Medical Mistrust in the Evangelical Community

The findings in this study from the Pew Research Foundation about evangelicals and their attitudes toward the COVID vaccine were stunning.

Among religious groups, atheists are the most likely to say they would get a vaccine or already received one dose, while White evangelical Protestants are the least likely. Nine-in-ten atheists said in February that they would definitely or probably get a vaccine or had already received one. Around eight-in-ten agnostics (80%) and Catholics (77%) said the same. The share was considerably smaller among Black Protestants (64%) and especially White evangelical Protestants (54%). Slightly under half of White evangelicals (45%) said they would definitely or probably not get a vaccine to prevent COVID-19. 

Religious affiliation often correlates with party affiliation, but even among Republicans, White evangelical Protestants stand out as less inclined to get a coronavirus vaccine.

Beliefs about the role of community health are strongly tied to intent to get a vaccine, including among religious groups. On balance, White evangelical Protestants are less inclined than people in other religious groups to think that community health effects should have a lot of sway in an individual’s decision to get a COVID-19 vaccine. More in this group say community health concerns should have only a little role or no role at all in individual decisions about getting a vaccine.

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One contributing factor to attitudes in the evangelical community regarding the vaccine may be an association with a public health response that was arbitrarily harsh in restricting church attendance in many regions of the country. Several churches in California rebranded themselves as strip clubs after strip clubs were allowed to operate while indoor worship was banned. Others have based their resistance upon unfounded rumors that stem cells of aborted children were used to create the vaccine. The Southern Baptist Conventionprominent Baptist ethicists and the Roman Catholic Church have addressed these concerns, with Pope Francis suggesting Catholics have a moral obligation to receive the vaccine.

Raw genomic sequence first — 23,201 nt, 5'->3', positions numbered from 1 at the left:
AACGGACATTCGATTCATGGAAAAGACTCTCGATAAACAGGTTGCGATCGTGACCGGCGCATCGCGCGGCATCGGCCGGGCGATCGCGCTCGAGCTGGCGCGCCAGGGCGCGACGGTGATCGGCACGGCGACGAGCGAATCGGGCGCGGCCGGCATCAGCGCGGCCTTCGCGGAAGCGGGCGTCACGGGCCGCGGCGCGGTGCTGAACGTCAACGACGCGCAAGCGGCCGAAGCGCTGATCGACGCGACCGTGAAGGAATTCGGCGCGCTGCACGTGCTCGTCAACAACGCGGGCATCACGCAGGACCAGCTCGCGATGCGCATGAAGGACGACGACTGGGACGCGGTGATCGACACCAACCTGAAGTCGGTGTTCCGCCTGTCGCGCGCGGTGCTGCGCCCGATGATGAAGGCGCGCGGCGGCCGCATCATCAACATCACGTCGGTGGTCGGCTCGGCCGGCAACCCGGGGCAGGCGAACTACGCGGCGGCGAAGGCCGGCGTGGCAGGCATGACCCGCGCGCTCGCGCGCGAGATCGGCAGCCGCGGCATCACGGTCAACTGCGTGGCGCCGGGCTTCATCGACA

The concept of “medical mistrust” has been widely discussed of late, especially in the context of addressing healthcare disparities within historically marginalized populations, especially the Black community. Expressions of medical mistrust in the evangelical community appear very similar to those observed in other minority groups.

Some of the characteristics of medical mistrust include:

  • Historic events fuel current mistrust. Example: The Tuskegee Experiment is a major source of mistrust in the Black community.
  • Minority patients might miss out on advances in care
  • Mistrust and past experiences delay routine care
  • Biases can lead to populations mistrusting healthcare providers
  • Work has to be done to actively win back trust 

One additional characteristic of the medical mistrust research involves a focus on “conspiracy theories” – a common concern in the evangelical community addressed in this interview by Russell Moore of the ERLC.

Evangelicals have been more skeptical than their fellow Americans of medicine and the medical community for a long time. This phenomenon is clearly present when Christians have mental health concerns. Christians with mental illness are more likely to seek help from a pastor than a psychiatrist. In the one study I found comparing medical mistrust in different Christian traditions, distrust of physicians was greater among evangelicals when compared to mainline Protestants, Catholics and Jews. 

Findings reveal that religiously active individuals have higher levels of trust in physicians. For example, individuals who attend religious services frequently (42% of the sample) are significantly more likely to trust their own physician (p < .05) and have higher levels of confidence in physicians in general (p < .01), compared to individuals who never attend. In addition, levels of trust vary by religious denomination with Mainline Protestants, Catholics, and Jews reporting more trust than Evangelical Protestants. For example, Mainline Protestants have more personal trust in their physicians (p < .01), general confidence in physicians (p <.05), and trust in the health care system (p < .05), compared to Evangelical Protestants.

One factor may be that Protestants are significantly underrepresented among the ranks of American physicians compared to their percentages in the general population. We know that patients treated by physicians from their ethnic or cultural background achieve better outcomes. In my broad specialty, Jewish psychiatrists outnumber Protestants, even though there were thirty times more Protestants than Jews in the U.S. population at the time of the study.